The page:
The 37-storey building at 20 Fenchurch Street, in the City of London, hit the headlines this week after it emerged that a car had been badly-damaged by the concentrated beam created as the sun reflects off its curved surface.
Business owners in the area have also reported damage to their properties and even small fires.
Developers Land Securities and Canary Wharf are proposing to erect a scaffolding screen at street level as a quick fix, however printing industry experts have suggested a print-based option would be the ideal long-term solution for the problem.
Nick Kapp, business development manager at Reading-based large-format graphics specialist VGL said: “There’s quite an easy solution to this, put a giant graphic on it and change it regularly!”
Kapp added that it would be possible to create a subtle effect: “By using a Contra Vision product people inside would still be able to see out. And it doesn’t necessarily have to be an advert, even if you just printed it grey it would work – it could be a printed colour or texture.”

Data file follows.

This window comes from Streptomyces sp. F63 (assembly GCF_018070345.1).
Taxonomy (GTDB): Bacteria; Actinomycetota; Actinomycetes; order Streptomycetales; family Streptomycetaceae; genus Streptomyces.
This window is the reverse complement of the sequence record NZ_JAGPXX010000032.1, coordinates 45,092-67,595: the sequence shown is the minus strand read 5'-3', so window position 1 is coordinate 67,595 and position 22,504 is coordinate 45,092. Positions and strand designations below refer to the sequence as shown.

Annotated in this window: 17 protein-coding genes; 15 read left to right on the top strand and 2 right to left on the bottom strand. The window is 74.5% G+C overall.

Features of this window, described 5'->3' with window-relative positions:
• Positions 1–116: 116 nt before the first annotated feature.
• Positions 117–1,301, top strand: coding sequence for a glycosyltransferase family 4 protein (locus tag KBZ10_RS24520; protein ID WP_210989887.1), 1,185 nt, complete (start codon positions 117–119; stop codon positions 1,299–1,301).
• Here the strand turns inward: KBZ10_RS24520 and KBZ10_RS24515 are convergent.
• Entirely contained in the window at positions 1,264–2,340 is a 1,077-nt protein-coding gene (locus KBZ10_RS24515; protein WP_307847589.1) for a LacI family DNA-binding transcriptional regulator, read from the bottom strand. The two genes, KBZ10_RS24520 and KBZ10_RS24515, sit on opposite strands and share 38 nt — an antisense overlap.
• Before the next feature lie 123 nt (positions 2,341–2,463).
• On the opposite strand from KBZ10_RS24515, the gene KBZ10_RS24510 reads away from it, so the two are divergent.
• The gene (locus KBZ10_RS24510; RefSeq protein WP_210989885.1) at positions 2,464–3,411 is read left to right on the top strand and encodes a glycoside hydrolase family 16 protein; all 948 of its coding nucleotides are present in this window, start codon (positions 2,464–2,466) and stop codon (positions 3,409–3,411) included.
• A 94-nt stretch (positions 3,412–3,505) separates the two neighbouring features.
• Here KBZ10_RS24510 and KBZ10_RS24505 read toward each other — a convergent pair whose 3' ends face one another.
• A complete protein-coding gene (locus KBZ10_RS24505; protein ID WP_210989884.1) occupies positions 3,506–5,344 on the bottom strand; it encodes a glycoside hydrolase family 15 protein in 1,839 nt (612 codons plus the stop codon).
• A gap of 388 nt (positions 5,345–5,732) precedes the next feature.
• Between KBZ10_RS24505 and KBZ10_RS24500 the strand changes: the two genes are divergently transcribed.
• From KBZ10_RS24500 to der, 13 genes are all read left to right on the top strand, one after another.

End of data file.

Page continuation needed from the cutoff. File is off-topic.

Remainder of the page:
Adam Mcmonagle, technical operations and marketing specialist at Macro Art in St Neots suggested the application of a low-reflective vinyl film, or even a mesh. “They could use a mesh screen, perhaps a little bit offset from the building, at that particular point.”
Roland Hill, managing director at specialist see-through graphics technology developer Contra Vision, which holds a number of patents for the technique, added: “This could have been avoided by using Contra Vision in the first place. Because Contra Vision is made with ink, the reflection is diffused – it’s multi-directional.
“It’s going to depend on the specific nature of the problem, and will require careful appraisal of the angles involved to find the right long-term solution,” Hill said.
The skyscraper had been nicknamed the ‘Walkie-Talkie’ because of its shape, and has now been dubbed the ‘Walkie-Scorchie’ instead.